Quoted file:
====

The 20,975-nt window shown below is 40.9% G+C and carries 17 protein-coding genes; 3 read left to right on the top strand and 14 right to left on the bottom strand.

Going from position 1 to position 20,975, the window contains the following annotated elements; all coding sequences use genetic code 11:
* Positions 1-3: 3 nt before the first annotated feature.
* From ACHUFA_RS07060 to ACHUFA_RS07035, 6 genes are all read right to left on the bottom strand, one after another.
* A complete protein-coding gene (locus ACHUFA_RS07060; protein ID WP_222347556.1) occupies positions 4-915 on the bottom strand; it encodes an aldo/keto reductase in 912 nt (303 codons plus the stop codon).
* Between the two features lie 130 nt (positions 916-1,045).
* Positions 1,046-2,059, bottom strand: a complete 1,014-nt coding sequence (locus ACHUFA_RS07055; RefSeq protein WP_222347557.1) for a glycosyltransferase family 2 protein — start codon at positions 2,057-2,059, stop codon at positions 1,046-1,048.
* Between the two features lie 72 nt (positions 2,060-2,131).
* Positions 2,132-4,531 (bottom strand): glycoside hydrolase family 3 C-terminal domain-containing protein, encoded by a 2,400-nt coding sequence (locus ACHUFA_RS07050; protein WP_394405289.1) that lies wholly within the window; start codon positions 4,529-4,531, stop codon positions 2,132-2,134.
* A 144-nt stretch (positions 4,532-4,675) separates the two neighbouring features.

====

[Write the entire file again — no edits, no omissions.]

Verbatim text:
The 20,975-nt window shown below is 40.9% G+C and carries 17 protein-coding genes; 3 read left to right on the top strand and 14 right to left on the bottom strand.

Going from position 1 to position 20,975, the window contains the following annotated elements; all coding sequences use genetic code 11:
* Positions 1-3: 3 nt before the first annotated feature.
* From ACHUFA_RS07060 to ACHUFA_RS07035, 6 genes are all read right to left on the bottom strand, one after another.
* A complete protein-coding gene (locus ACHUFA_RS07060; protein ID WP_222347556.1) occupies positions 4-915 on the bottom strand; it encodes an aldo/keto reductase in 912 nt (303 codons plus the stop codon).
* Between the two features lie 130 nt (positions 916-1,045).
* Positions 1,046-2,059, bottom strand: a complete 1,014-nt coding sequence (locus ACHUFA_RS07055; RefSeq protein WP_222347557.1) for a glycosyltransferase family 2 protein — start codon at positions 2,057-2,059, stop codon at positions 1,046-1,048.
* Between the two features lie 72 nt (positions 2,060-2,131).
* Positions 2,132-4,531 (bottom strand): glycoside hydrolase family 3 C-terminal domain-containing protein, encoded by a 2,400-nt coding sequence (locus ACHUFA_RS07050; protein WP_394405289.1) that lies wholly within the window; start codon positions 4,529-4,531, stop codon positions 2,132-2,134.
* A 144-nt stretch (positions 4,532-4,675) separates the two neighbouring features.